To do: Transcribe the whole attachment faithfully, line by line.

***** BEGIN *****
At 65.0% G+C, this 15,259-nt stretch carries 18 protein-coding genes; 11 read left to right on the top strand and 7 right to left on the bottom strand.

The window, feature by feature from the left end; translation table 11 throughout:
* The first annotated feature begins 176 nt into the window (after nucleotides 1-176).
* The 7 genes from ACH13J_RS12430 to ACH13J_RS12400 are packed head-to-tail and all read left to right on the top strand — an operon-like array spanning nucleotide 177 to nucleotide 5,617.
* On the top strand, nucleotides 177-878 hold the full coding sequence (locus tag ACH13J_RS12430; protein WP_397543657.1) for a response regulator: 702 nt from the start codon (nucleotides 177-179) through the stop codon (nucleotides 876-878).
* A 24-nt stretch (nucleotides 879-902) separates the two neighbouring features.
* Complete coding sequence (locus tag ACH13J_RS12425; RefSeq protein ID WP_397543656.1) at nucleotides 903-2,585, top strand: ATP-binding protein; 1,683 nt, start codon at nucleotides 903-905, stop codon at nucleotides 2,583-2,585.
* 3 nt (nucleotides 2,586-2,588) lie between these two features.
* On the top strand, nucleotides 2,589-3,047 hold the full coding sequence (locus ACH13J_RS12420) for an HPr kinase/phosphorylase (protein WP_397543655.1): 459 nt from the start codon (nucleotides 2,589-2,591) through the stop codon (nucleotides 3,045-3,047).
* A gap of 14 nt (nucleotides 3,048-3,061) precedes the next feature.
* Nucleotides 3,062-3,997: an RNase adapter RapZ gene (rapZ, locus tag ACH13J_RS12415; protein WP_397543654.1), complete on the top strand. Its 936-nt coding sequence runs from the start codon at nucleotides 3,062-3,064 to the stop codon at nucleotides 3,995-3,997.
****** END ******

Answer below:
At 65.0% G+C, this 15,259-nt stretch carries 18 protein-coding genes; 11 read left to right on the top strand and 7 right to left on the bottom strand.

The window, feature by feature from the left end; translation table 11 throughout:
* The first annotated feature begins 176 nt into the window (after nucleotides 1-176).
* The 7 genes from ACH13J_RS12430 to ACH13J_RS12400 are packed head-to-tail and all read left to right on the top strand — an operon-like array spanning nucleotide 177 to nucleotide 5,617.
* On the top strand, nucleotides 177-878 hold the full coding sequence (locus tag ACH13J_RS12430; protein WP_397543657.1) for a response regulator: 702 nt from the start codon (nucleotides 177-179) through the stop codon (nucleotides 876-878).
* A 24-nt stretch (nucleotides 879-902) separates the two neighbouring features.
* Complete coding sequence (locus tag ACH13J_RS12425; RefSeq protein ID WP_397543656.1) at nucleotides 903-2,585, top strand: ATP-binding protein; 1,683 nt, start codon at nucleotides 903-905, stop codon at nucleotides 2,583-2,585.
* 3 nt (nucleotides 2,586-2,588) lie between these two features.
* On the top strand, nucleotides 2,589-3,047 hold the full coding sequence (locus ACH13J_RS12420) for an HPr kinase/phosphorylase (protein WP_397543655.1): 459 nt from the start codon (nucleotides 2,589-2,591) through the stop codon (nucleotides 3,045-3,047).
* A gap of 14 nt (nucleotides 3,048-3,061) precedes the next feature.
* Nucleotides 3,062-3,997: an RNase adapter RapZ gene (rapZ, locus tag ACH13J_RS12415; protein WP_397543654.1), complete on the top strand. Its 936-nt coding sequence runs from the start codon at nucleotides 3,062-3,064 to the stop codon at nucleotides 3,995-3,997.